Atopic people itch more easily, more intensely, and more frequently than other people. Scratching-which triggers a rash-is believed to be the cause of eczema in atopic people. In fact, eczema in atopic people has been called "the itch that rashes." Two experiments support this theory. If you gently scratch anybody's skin for 15 minutes every day, you will produce the eczema reaction. Once the eczema reaction appears, the skin usually itches so much that people will keep scratching. Unless you interrupt the itch/scratch cycle, eczema cannot heal. On the other hand, if you put a protective cast over the eczema, it will heal very quickly, even without any other treatment.

Eczema can be triggered by any kind of irritation, not just scratching. Since the skin barrier in atopic people does not work correctly, rough wool clothing, strong soap, frequent bathing, or stress can easily trigger eczema. Because atopic skin loses water easily, eczema is often worse in dry winter months. Generally, atopic eczema is not caused by contact allergy or by food allergy.

top

What are the common findings?

Atopic people often have a small crease on the lower eyelid near the nose ("Dennie's Pleats"). They may have dark circles under the eyes, probably from the closely associated hay fever/allergies. They may have small acne-like bumps on the backs of the arms. The wart virus and the ringworm/athlete's foot fungus grow more easily on atopic skin. These findings help to identify atopic people even if they never have skin irritation or eczema.

Eczema always looks the same, no matter what causes it. It is red, scaly, crusted, or blistered. In infants, eczema is usually located on the scalp ("cradle cap"), cheeks, elbows, and knees. These areas are most affected in infants, because they cannot directly scratch with their fingers, but they can rub against bedding or other surfaces. In toddlers, eczema mostly occurs on the areas where skin can touch itself, like the creases in front of the elbows or behind the knees. In adults, eczema is rare (they usually have only hay fever or asthma), but it may occur on the hands and feet.

top

How is atopic eczema diagnosed?

For atopic eczema to be diagnosed, itch and eczema must occur. Eczema also must last for a long period of time, or it must appear frequently. Eczema should be in the classic location for the age of the patient. When a person is diagnosed with atopic eczema, another family member usually is atopic.

top

How is atopic eczema treated?

The goal in treating eczema is for a child to be comfortable and still be able to function; it is not as important to make every last spot of eczema disappear. To treat the inflamed, itchy rash areas, most pediatricians and dermatologists will use very mild prescription strength cortisone (steroid) creams. These creams are applied two to three times daily until the rash clears, or the itching stops. The cortisone will penetrate the skin better if a damp cloth is applied after the medicine. Damp pajamas or long john underwear also may be used. Oral antihistamines, such as Benadryl, reduce the sensation of itch and increase drowsiness to ensure restful sleep. Topical antihistamines do not work. Occasionally, us will prescribe antibiotics when the raw, irritated skin gets infected. Dietary manipulation generally does not work. Severe cases may require a special kind of ultraviolet light treatment or powerful anti-inflammatory medicines.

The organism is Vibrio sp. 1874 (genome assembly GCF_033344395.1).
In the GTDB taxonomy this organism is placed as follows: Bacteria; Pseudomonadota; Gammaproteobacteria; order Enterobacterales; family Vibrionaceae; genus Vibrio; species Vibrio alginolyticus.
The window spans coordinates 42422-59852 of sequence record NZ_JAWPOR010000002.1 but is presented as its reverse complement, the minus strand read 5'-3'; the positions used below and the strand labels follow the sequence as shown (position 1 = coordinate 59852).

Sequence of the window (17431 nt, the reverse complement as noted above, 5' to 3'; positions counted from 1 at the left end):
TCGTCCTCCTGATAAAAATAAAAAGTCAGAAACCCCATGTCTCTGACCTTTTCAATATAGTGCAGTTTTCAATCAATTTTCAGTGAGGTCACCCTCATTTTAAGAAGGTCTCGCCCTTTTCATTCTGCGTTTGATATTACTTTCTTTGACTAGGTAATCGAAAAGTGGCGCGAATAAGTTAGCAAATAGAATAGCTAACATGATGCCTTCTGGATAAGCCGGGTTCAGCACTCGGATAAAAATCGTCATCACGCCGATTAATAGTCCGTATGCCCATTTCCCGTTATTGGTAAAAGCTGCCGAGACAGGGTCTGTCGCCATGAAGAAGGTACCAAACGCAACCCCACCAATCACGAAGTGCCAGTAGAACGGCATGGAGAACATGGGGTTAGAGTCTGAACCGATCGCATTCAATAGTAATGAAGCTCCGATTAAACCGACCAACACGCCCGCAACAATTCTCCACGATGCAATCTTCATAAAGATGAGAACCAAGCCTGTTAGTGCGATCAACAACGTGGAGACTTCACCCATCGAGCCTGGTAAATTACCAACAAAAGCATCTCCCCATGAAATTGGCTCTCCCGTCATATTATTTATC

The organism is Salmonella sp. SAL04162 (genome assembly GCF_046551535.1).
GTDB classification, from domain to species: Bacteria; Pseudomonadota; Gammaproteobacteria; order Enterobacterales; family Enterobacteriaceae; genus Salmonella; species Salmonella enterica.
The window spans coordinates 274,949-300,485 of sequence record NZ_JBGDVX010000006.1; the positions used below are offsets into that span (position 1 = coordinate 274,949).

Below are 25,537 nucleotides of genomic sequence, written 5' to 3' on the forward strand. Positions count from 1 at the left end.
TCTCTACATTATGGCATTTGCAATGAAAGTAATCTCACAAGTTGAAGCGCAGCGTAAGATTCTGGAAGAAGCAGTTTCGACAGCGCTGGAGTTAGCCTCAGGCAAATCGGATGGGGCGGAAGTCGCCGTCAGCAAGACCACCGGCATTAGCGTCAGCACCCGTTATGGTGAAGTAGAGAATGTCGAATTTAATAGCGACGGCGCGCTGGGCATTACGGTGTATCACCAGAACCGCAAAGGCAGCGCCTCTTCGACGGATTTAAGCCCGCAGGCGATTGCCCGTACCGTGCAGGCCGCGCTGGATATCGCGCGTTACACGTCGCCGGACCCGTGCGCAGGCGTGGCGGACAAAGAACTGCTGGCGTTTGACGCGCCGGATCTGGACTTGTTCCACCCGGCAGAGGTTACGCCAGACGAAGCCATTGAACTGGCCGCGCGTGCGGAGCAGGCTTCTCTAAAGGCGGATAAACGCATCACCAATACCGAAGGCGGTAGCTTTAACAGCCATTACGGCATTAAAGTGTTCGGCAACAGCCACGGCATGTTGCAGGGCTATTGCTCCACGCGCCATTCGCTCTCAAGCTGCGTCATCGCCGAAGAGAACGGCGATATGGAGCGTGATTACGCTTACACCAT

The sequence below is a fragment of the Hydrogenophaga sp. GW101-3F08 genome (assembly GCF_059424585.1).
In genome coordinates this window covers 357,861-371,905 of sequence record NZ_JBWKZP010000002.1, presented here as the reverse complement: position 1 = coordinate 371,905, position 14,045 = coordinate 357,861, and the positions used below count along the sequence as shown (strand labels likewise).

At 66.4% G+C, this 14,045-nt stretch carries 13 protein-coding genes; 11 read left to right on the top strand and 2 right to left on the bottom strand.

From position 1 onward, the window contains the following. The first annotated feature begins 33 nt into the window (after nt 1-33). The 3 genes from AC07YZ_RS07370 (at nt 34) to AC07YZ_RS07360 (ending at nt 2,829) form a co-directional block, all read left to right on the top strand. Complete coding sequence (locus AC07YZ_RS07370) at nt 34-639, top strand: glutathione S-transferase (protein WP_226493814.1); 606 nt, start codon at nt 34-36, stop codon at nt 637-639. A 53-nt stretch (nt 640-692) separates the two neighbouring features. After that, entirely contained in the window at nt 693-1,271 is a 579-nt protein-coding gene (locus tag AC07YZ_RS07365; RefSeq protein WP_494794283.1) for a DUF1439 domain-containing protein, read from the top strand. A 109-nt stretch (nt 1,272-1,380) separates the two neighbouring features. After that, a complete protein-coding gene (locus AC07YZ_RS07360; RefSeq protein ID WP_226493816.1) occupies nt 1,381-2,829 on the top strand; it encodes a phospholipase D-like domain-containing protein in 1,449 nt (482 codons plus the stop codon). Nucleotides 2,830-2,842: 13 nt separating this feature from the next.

top

What are the complications?

Eczematous skin gets infected more easily, especially by the cold sore virus. People with active eczema should not touch a cold sore. In darker skin, eczema and other skin irritation may leave dark spots. Dark spots always resolve without treatment, but it may take several months. The intensity of itching may prevent restful sleep; therefore, young patients may be tired or grouchy during the day.

top

How is eczema prevented?

Eczema cannot be completely prevented, but it can be less severe and less frequent. Dry skin always itches easier and more severely than moist skin. Humidifiers are helpful. Thick cream moisturizers, applied very frequently, and especially after bathing, also are beneficial. Young children should bathe less frequently with less soap. All soap is very irritating, especially Ivory and deodorant soaps. Soap substitutes, like Cetaphil, are excellent. Soap substitutes can be massaged gently onto the skin and simply wiped off. They do not need to be rinsed. In addition, cotton clothing is less scratchy than most synthetics or wool clothing. To remove irritating soap residue, clothing should be double rinsed in the laundry.

top

What research is being done?

Currently, most of the research on eczema is focused on developing better and safer anti-inflammatory medications, both topical and oral. Significant research also is underway to better understand and correct the barrier abnormality of the skin. To review recent research articles, go to http://www.nlm.nih.gov and search "pubmed" on your Internet browser.

Links to other information

A list server is available for patients with eczema. Send an e-mail to listserv@sjuvm.stjohns.edu and type "subscribe eczema" in the subject line.

For eczema support group information, call or write to:

National Eczema Society

163 Eversholt Street

London NW1 1BU, United Kingdom

Phone: 0171 388 4097

Fax: 0171 388 5882

Web: http://www.eczema.org

American Academy of Dermatology https://www.aad.org/dermatology-a-to-z/for-kids/about-skin/eczema-itchy-skin/what-is-eczema

top

About the Author

After finishing medical school and dermatology training at the University of Oklahoma, Paul came to Colorado to further his knowledge in this specialty.

He is board certified in Dermatology and Dermatopathology. He works at a busy private practice with offices in Aurora and Parker, Colorado. He also teaches at the University of Colorado Department of Dermatology.

Copyright 2012 Paul Gillum, M.D., All Rights Reserved

Health Center

Select from over 100 symptoms to learn about managing your child's illness.